CNN’s Jim Acosta accused President Donald Trump of “fake news” on Thursday for claiming that “three of four” intelligence agencies had identified Russia as the culprit in hacking during the 2016 presidential election — but the president was right, and Acosta was wrong.
Last week, the New York Times was forced to issue a correction, admitting that “17 intelligence agencies” had not, in fact, accused Russia, as Hillary Clinton had once claimed.
The correction read, in part (original emphasis):
The assessment was made by four intelligence agencies — the Office of the Director of National Intelligence, the Central Intelligence Agency, the Federal Bureau of Investigation and the National Security Agency. The assessment was not approved by all 17 organizations in the American intelligence community.
But Acosta, who is CNN’s Senior White House Correspondent, appears not to have read the Times.
He repeated the debunked “17 intelligence agencies” claim on CNN’s New Day Thursday morning (via the Washington Examiner):
“The other thing that was ‘fake news’ coming from President Trump is when he said, well, I keep hearing it’s 17 intelligence agencies that say Russia meddled in the election, I think it’s only three or four,” Acosta said. “Where does that number come from? Where does this ‘three or four’ number come from? My suspicion … is that if we go to the administration and ask them for this question, I’m not so sure we’re going to get an answer.”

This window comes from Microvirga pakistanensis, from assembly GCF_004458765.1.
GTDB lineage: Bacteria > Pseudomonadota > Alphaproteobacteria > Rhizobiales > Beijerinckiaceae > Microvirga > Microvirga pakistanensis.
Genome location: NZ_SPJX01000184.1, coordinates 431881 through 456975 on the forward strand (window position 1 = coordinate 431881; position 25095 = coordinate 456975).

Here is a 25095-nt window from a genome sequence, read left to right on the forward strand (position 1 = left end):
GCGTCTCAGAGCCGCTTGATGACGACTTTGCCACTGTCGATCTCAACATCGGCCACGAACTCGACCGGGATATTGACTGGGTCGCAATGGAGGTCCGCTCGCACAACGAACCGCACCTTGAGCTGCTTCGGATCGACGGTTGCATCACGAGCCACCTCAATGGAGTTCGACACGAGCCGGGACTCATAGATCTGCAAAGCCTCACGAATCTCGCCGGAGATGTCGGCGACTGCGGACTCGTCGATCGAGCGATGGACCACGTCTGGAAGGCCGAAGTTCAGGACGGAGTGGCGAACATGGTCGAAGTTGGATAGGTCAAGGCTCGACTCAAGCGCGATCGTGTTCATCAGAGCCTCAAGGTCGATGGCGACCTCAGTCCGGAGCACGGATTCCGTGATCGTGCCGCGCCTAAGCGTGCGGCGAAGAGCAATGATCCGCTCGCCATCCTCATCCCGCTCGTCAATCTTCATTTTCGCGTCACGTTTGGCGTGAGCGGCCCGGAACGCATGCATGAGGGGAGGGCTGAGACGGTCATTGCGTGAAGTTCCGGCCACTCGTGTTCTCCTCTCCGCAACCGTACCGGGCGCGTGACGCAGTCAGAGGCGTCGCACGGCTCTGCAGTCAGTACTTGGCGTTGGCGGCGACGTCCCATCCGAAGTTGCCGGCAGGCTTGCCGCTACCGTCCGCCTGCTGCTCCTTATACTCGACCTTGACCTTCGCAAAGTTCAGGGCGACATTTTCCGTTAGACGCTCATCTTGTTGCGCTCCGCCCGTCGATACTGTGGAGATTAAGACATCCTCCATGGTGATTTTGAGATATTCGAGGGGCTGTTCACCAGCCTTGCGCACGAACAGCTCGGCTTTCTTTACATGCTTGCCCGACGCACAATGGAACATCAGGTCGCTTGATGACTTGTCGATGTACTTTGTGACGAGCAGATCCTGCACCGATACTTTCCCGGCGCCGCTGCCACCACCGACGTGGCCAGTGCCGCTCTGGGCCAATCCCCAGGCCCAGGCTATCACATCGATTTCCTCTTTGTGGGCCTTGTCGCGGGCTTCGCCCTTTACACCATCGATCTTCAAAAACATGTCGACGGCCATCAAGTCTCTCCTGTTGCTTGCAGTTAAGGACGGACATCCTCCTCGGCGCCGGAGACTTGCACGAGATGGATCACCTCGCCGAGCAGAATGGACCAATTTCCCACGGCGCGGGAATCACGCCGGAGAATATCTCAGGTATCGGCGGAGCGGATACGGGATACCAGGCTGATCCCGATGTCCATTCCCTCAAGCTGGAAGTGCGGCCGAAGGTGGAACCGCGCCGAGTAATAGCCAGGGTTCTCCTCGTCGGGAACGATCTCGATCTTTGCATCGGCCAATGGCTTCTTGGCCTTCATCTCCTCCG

Acosta also drew ridicule on Twitter on Thursday morning for complaining that President Trump only called on one reporter in his press conference in Poland, and that the reporter — Daily Mail U.S. political editor David Martosko — was allegedly “an ally of the White House.” Martosko, whose political views could be described as center-right, briefly considered working for the administration, but was respected by all news outlets — including CNN — as the informal leader of the traveling press corps covering candidate Trump on the 2016 presidential campaign trail.